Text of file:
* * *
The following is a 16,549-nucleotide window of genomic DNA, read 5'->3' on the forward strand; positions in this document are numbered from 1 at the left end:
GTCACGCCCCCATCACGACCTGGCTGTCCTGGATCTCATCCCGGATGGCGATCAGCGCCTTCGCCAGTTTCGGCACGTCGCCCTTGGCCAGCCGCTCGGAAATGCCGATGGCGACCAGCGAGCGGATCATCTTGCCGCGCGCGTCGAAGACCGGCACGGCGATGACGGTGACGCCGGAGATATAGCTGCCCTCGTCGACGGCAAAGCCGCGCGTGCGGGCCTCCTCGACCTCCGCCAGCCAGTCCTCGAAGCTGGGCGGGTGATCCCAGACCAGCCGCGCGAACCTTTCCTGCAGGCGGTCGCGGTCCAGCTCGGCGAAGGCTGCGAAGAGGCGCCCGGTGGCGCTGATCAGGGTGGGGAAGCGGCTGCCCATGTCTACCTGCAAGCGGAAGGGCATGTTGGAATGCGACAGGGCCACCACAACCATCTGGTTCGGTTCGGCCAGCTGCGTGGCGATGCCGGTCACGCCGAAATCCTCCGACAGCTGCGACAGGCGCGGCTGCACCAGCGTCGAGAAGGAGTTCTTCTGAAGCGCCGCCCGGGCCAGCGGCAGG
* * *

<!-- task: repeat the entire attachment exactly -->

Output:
The following is a 16,549-nucleotide window of genomic DNA, read 5'->3' on the forward strand; positions in this document are numbered from 1 at the left end:
GTCACGCCCCCATCACGACCTGGCTGTCCTGGATCTCATCCCGGATGGCGATCAGCGCCTTCGCCAGTTTCGGCACGTCGCCCTTGGCCAGCCGCTCGGAAATGCCGATGGCGACCAGCGAGCGGATCATCTTGCCGCGCGCGTCGAAGACCGGCACGGCGATGACGGTGACGCCGGAGATATAGCTGCCCTCGTCGACGGCAAAGCCGCGCGTGCGGGCCTCCTCGACCTCCGCCAGCCAGTCCTCGAAGCTGGGCGGGTGATCCCAGACCAGCCGCGCGAACCTTTCCTGCAGGCGGTCGCGGTCCAGCTCGGCGAAGGCTGCGAAGAGGCGCCCGGTGGCGCTGATCAGGGTGGGGAAGCGGCTGCCCATGTCTACCTGCAAGCGGAAGGGCATGTTGGAATGCGACAGGGCCACCACAACCATCTGGTTCGGTTCGGCCAGCTGCGTGGCGATGCCGGTCACGCCGAAATCCTCCGACAGCTGCGACAGGCGCGGCTGCACCAGCGTCGAGAAGGAGTTCTTCTGAAGCGCCGCCCGGGCCAGCGGCAGG